After almost 20 years in the industry this has held true.

Dagg
Re: 'What's Real and What's for Sale'...

Technically 'agile' just means you produce working versions frequently and iterate on that.

No, technically agile means having no clue as to what is required and to evolve the requirements as you build. All well and good if you have a dicky little web site but if you are on a very / extremely large project with fixed time frame and fixed budget you are royally screwed trying to use agile as there is no way you can control scope.

Hell under agile no one has any idea what the scope is!

Archtech
Re: Government still spends an outrageous amount of money on IT

I hope you were joking. If not, try reading the classic book "The Mythical Man-Month".

oldtaku
'Agile' means nothing at this point. Unless it means terrible software.

At this point, courtesy of Exxxxtr3333me Programming and its spawn, 'agile' just means 'we don't want to do any design, we don't want to do any documentation, and we don't want to do any acceptance testing because all that stuff is annoying.' Everything is 'agile', because that's the best case for terrible lazy programmers, even if they're using a completely different methodology.

I firmly believe in the basics of 'iterate working versions as often as possible'. But why sell ourselves short by calling it agile when we actually design it, document it, and use testing beyond unit tests?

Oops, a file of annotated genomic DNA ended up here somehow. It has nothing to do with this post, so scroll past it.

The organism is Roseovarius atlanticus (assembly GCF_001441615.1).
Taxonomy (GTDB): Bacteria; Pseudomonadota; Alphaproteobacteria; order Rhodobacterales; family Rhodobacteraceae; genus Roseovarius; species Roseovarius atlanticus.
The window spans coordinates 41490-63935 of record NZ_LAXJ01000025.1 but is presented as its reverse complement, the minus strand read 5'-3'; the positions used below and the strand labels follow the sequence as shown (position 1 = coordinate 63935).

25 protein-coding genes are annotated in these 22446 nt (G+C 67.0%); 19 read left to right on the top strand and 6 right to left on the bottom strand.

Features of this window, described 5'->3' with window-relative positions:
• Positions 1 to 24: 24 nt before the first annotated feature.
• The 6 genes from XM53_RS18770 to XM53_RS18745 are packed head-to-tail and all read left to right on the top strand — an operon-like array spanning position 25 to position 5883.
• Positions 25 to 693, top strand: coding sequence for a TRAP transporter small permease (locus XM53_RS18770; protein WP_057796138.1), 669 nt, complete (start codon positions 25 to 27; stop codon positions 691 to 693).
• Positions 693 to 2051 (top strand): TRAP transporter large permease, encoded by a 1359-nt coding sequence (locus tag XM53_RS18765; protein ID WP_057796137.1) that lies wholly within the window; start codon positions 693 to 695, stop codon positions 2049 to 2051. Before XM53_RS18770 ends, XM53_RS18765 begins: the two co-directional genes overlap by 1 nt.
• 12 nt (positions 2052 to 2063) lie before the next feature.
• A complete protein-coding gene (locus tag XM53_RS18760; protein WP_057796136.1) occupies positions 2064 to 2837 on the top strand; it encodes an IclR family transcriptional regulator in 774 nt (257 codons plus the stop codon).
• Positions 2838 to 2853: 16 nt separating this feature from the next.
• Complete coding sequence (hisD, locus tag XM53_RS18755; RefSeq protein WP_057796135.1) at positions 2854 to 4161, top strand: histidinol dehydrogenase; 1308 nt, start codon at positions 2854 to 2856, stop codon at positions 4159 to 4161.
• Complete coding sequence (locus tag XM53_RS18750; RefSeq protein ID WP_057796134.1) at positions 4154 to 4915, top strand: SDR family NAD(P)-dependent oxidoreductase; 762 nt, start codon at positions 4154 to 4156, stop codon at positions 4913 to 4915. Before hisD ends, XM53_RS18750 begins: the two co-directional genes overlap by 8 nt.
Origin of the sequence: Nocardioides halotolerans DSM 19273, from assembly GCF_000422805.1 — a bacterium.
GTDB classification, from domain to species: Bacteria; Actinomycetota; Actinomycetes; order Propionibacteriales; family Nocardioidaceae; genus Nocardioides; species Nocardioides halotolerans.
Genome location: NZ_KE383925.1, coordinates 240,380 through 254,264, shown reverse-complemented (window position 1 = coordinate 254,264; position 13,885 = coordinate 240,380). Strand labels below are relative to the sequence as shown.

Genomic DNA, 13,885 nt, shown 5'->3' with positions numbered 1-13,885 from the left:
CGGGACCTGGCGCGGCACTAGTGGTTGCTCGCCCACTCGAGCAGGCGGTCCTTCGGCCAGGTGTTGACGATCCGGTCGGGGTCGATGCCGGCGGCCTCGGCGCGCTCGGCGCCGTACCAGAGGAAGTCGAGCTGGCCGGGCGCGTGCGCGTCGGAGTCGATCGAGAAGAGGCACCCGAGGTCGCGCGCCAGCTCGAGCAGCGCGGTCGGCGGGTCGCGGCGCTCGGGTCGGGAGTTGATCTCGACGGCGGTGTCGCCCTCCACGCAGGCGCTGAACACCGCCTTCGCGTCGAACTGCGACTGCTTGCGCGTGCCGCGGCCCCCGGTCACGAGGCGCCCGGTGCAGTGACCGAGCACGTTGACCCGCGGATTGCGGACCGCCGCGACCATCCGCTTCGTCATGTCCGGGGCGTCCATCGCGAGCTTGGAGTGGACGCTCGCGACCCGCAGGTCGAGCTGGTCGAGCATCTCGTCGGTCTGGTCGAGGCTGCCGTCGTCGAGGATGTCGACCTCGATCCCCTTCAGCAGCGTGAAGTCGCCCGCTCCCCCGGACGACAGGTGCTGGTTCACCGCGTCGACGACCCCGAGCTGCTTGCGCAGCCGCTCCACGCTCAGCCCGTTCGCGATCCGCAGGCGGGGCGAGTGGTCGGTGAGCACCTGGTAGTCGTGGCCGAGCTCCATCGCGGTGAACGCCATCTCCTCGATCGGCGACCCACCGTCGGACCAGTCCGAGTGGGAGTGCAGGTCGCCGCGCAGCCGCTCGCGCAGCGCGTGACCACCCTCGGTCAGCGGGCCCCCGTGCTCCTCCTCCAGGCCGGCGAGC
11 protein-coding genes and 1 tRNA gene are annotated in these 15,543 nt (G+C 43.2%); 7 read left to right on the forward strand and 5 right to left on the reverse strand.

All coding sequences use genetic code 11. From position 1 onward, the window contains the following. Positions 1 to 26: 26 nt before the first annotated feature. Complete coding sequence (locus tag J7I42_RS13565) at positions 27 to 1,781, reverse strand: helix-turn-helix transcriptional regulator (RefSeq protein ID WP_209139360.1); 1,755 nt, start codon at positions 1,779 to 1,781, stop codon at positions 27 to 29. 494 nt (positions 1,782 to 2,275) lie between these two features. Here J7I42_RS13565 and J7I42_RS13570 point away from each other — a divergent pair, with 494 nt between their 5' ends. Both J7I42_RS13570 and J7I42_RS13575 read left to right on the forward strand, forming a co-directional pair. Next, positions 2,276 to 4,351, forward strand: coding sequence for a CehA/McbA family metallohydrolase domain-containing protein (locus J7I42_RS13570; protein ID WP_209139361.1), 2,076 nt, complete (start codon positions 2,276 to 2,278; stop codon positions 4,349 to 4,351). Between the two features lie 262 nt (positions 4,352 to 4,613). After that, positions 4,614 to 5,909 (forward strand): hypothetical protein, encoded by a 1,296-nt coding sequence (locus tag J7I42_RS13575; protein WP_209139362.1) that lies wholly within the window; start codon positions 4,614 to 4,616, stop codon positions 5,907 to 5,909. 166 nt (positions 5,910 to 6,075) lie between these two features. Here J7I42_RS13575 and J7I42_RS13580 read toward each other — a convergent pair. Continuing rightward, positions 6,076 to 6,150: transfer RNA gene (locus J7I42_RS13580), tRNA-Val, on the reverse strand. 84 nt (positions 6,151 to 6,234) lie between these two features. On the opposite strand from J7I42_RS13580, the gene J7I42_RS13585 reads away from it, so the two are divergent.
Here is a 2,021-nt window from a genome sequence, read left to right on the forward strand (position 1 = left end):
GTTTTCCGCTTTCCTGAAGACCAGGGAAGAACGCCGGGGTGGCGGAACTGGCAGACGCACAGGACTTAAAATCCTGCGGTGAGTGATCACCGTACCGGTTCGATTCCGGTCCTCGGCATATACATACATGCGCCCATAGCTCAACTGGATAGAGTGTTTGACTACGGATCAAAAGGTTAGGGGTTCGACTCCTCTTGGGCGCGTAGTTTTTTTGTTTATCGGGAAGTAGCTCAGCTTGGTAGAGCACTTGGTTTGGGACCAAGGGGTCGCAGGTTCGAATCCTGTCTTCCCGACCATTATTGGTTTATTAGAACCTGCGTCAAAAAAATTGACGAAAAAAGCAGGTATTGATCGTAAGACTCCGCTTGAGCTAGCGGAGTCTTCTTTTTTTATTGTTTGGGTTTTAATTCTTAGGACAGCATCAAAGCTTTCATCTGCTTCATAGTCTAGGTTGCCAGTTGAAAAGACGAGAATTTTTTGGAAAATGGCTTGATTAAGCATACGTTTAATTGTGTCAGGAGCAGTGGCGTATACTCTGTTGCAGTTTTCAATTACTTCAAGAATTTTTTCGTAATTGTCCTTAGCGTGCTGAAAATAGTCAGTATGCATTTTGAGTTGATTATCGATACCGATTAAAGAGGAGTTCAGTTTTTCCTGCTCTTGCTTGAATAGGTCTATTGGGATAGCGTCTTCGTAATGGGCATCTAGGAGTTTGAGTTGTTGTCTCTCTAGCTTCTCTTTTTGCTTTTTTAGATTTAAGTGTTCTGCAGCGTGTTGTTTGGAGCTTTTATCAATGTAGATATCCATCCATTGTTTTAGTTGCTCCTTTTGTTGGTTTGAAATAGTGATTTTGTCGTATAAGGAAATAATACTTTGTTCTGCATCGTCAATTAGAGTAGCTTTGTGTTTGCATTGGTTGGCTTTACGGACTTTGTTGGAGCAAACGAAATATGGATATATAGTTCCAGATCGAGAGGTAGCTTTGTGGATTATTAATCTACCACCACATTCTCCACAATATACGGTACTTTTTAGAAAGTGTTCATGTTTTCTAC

Yes, yes, you can tell me what 'agile' technically means, and I know that design and documentation and QA are not excluded, but in practice even the most waterfall of waterfall call themselves agile (like Kat says), and from hard experience people who really push 'agile agile agile' as their thing are the worst of the worst terrible coders who just slam crap together with all the finesse and thoughtfulness of a Bangalore outsourcer.

Adrian 4
It's like any exciting new methodology : same shit, different name. In this case, one that allows you to pretend the tiny attention-span of a panicking project manager is a good thing.

When someone shows me they've learned the lessons of Brooke's tarpit,. I'll be interested to see how they did it. Until then, it's all talk.

jamie m
25% Agile:

Our highest priority is to satisfy the customer through early and continuous delivery of valuable software.

Deliver working software frequently, from a couple of weeks to a couple of months, with a preference to the shorter timescale.